Potter, Ursula Vogt. The Misplaced American. 1stbooks Library (now Authorhouse), 2003. (a family memoir)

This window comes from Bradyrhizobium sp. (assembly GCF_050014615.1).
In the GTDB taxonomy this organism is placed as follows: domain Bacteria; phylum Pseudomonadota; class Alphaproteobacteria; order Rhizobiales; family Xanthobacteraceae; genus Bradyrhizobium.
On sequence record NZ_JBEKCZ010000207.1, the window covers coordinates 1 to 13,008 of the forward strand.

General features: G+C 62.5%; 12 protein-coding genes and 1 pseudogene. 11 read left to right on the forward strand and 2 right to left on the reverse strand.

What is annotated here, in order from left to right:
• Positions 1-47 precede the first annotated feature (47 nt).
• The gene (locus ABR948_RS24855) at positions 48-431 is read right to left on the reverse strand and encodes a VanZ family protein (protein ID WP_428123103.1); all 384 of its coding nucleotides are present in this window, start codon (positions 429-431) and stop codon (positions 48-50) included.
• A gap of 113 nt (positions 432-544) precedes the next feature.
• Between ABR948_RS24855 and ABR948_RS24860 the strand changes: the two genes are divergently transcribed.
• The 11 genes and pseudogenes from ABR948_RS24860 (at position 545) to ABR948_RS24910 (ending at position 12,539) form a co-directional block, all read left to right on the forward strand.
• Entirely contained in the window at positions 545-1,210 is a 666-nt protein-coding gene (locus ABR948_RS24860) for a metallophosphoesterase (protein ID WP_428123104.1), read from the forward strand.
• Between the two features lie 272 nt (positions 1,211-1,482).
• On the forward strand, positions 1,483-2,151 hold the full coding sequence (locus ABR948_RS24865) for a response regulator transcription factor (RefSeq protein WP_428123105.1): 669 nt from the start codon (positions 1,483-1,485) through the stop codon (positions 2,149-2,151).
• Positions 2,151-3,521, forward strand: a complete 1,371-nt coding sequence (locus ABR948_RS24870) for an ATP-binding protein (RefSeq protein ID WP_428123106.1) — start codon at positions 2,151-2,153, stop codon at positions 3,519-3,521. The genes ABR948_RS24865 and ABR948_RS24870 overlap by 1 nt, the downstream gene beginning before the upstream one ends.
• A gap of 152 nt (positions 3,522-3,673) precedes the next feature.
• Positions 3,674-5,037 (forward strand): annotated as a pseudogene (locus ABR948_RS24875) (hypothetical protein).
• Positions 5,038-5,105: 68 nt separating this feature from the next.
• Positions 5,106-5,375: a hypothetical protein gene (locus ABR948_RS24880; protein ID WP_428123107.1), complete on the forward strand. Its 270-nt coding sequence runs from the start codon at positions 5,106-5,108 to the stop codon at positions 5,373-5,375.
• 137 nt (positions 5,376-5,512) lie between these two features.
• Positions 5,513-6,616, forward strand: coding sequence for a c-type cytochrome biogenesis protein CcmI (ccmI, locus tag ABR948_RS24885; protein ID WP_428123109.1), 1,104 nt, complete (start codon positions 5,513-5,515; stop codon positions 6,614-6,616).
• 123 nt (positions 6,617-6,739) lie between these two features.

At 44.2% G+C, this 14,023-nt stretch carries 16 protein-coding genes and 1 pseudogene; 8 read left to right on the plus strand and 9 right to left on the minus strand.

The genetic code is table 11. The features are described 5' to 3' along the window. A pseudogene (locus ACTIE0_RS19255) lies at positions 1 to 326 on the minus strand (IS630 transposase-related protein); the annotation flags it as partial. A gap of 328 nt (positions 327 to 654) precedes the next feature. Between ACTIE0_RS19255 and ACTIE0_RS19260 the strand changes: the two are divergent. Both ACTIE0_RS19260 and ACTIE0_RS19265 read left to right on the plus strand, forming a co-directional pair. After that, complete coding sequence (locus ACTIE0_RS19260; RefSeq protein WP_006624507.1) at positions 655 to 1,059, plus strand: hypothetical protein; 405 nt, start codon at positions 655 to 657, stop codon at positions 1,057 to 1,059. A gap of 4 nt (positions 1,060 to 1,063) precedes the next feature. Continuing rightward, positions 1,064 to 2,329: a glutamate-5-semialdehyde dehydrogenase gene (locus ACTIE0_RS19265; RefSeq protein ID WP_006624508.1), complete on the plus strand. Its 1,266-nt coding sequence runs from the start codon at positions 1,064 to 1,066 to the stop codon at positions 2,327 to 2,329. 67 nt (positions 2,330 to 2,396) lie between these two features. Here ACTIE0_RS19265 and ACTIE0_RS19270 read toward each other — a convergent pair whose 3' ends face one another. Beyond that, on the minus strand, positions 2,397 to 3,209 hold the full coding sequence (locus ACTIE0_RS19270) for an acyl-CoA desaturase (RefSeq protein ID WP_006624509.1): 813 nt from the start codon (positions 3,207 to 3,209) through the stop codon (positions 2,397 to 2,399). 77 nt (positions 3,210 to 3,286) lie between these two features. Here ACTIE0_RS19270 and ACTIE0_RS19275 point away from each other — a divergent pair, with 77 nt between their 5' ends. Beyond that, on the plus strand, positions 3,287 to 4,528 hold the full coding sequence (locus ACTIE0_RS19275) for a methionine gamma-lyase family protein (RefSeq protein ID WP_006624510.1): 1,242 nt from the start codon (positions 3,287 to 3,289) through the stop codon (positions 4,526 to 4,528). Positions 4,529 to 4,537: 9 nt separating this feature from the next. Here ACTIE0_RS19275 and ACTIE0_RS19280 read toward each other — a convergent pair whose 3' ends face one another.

On December 9,1941, Karl Vogt, a German national residing in the United States, was abruptly taken from his home near Plaza, Washington by agents of the F.B.I. and eventually sent to internment camps located in North Dakota, Wisconsin, Oklahoma and finally Montana. For nearly two years he was not told what the “evidence” was against him and he was never told who his accusers were. Left behind on the family farm, and also subjected to harassment by the United States government, were his wife, Elsie, and his two young children, all American citizens. Meanwhile, in war torn Germany, Karl’s father and siblings endured and survived the horrors of the Nazi regime and the devastation of World War II. In the end, this is really a story about enduring love—the unconditional love of God; the love of a husband and wife for each other; the sustaining love of family members separated by the worst of circumstances; and also, amazingly,the love that Karl and Elsie continued to have for the United States, a country whose government betrayed them in the most onerous way.

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